Hiring the Right DSLR Lens: The Basics

Hiring the Right DSLR Lens: The Basics

If you just got your hands on a new DSLR camera, it’s a good idea to consider hiring the right DSLR lens kit if you aim to get the most out of your recent acquisition.  The regular zoom lens that came with the camera can deliver in specific applications but won’t in others. Lenses are not really bastions of versatility, but can and will perform perfectly when used for its intended purpose. Let’s talk about the different lenses out there and find out which one you will need.

Lenses 101

Lenses have the most boring names, but are very straightforward as it tells you its purpose right off. Thus, understanding some basic terms and ideas surrounding lenses would be a good place to start. So let’s learn more about how lenses get their labels and what the labels actually stand for.

Prime vs. Zoom Lenses

Know the difference between prime and zoom lenses. Zoom lens do just that, zoom in and out to magnify your subject. Prime lenses won’t allow you zoom unless you move physically towards or away from the subject. With zoom lenses, simply turning the focus ring will do the job.

 

Zeiss 16MM ULTRAPRIME
Zeiss 16MM ULTRAPRIME

On the other hand, prime lenses will allow you to capture sharper images, perform better in low light (aperture), and cost a lot less than zoom lenses. Although newer zoom lenses have improved in terms of capturing better looking images, prime lenses can still perform intended functions better than zoom lenses.  The only problem with primes is the need to switch to zoom lenses when it is critical to do so.

 

 

CANON CN7X17 17-120MM T2.95 ZOOM LENS
CANON CN7X17 17-120MM T2.95 ZOOM LENS

Prime and zoom lenses are differentiated by their respective focal lengths. Measured in millimeters, focal length defines the distance between the image sensor and the lens when a subject is in focus. What beginners should need to remember about focal length is that lower numbers mean a wider view, thus larger numbers mean closer views.

Now,  it only follows that primes just have one focal length (35mm, 50mm, etc.), while zoom lenses have range and would appear . A 18-55mm zoom lens would have an 18mm-wide focal length, and as close as up to 55mm.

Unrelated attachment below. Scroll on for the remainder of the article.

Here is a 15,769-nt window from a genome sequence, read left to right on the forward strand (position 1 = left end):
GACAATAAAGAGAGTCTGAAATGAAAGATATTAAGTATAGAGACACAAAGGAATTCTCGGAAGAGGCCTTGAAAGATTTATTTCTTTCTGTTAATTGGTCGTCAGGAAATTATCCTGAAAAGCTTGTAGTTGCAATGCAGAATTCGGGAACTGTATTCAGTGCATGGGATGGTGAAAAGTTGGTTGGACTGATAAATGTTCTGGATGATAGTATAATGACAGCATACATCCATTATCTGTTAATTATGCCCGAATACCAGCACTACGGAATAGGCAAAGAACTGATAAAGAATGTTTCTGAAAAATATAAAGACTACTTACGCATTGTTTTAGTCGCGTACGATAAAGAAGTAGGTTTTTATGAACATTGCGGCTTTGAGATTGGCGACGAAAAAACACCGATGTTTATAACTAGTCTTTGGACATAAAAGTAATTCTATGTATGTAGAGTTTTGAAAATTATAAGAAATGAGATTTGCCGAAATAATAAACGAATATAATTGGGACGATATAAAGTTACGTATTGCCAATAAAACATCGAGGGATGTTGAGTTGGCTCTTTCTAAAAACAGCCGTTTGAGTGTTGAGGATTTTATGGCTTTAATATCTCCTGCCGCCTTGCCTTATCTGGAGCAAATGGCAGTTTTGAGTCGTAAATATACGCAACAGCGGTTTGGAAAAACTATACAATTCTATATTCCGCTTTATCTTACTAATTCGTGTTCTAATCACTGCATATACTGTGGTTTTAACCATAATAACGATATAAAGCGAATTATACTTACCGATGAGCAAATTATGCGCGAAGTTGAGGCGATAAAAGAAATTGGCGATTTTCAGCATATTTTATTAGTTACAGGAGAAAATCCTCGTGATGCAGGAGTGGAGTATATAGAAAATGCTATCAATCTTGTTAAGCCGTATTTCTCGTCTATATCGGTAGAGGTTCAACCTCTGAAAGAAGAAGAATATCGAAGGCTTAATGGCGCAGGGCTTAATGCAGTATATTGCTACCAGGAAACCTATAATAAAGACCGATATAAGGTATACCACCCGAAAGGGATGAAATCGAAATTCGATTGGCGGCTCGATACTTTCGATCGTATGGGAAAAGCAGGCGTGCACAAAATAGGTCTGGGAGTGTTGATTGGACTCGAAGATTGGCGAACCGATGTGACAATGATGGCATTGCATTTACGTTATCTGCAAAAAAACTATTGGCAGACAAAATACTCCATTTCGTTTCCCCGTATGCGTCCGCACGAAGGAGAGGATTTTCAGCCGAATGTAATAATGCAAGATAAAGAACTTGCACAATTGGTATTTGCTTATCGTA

Aperture

The second measurement used for lenses is aperture. This would determine the amount of light the lens can let in. A lens with a wide aperture, would show something like this f-stop such as f/18, and able is able to take in more light. A narrow aperture would then show a larger number such as f/56, and captures less light. Keep in mind that a wide aperture will let you capture photos in lower light conditions.

When more of the image needs to be in focus, say a landscape, a higher aperture is needed. In contrast, wider apertures allows you focus on a smaller subject and blur away objects in the background.

Types of Lenses

Fisheye – are the widest lenses (12mm and lower). Used in capturing practically everything in view or an extremely exaggerated depth is needed. Looking through a door’s peephole will give you the the exact effect.

 

A fisheye shot
A fisheye shot

 

Wide angle -these are 18-30mm lenses for lesser exaggerated depths. Go for wide angle lenses when you need more detail capturing multiple subjects in your photo. Note that image distortion will still be present, but can be easily corrected as needed.

A Wide angle shot
A Wide angle shot

Standard lenses – 35-85mm lenses that imitates what the naked eye can see. Use these lenses for natural-looking shots. This lens range is the least expensive prime lenses, particularly the 50mm.

 

Image captured with standard lens
Image captured with standard lens

Telephoto lens – 100 -300mm’s that allows you to zoom in and isolate far away objects. Be sure to get telephoto lenses with optical stabilization.

 

A dramatic telephoto shot image of the moon.
A dramatic telephoto shot image of the moon.

Super telephoto lens – 300mm’s and higher lenses that can actually shoot very distant objects, such as the moon. Gives a nice effect even if you’re not shooting not-too far away objects.

 

A supertelephoto lens in action
A supertelephoto lens in action

Macros – allows you to zoom in incredibly close to a subject, and sometimes even closer to what our eyes can do.

 

A gorgeous example of macro shot photography
A gorgeous example of macro shot photography

Tilt-shift – lets the user focus on a specific area in the image and create a cool miniaturized effect.

 

Note that the train looks more like a miniature set than a real one wit telephoto lens.
Note that the train looks more like a miniature set than a real one with telephoto lens.

Aimimage offers a wide array zooms and primes that will suit both professional and amateur photographers alike. You don’t need to spend a fortune just so you can get that look and feel in your photograph.

Want to know more about our camera lens hire and other professional camera equipment rental services, please don’t hesitate to give us a call at 020 7391 2650. We definitely look forward to hearing from you.

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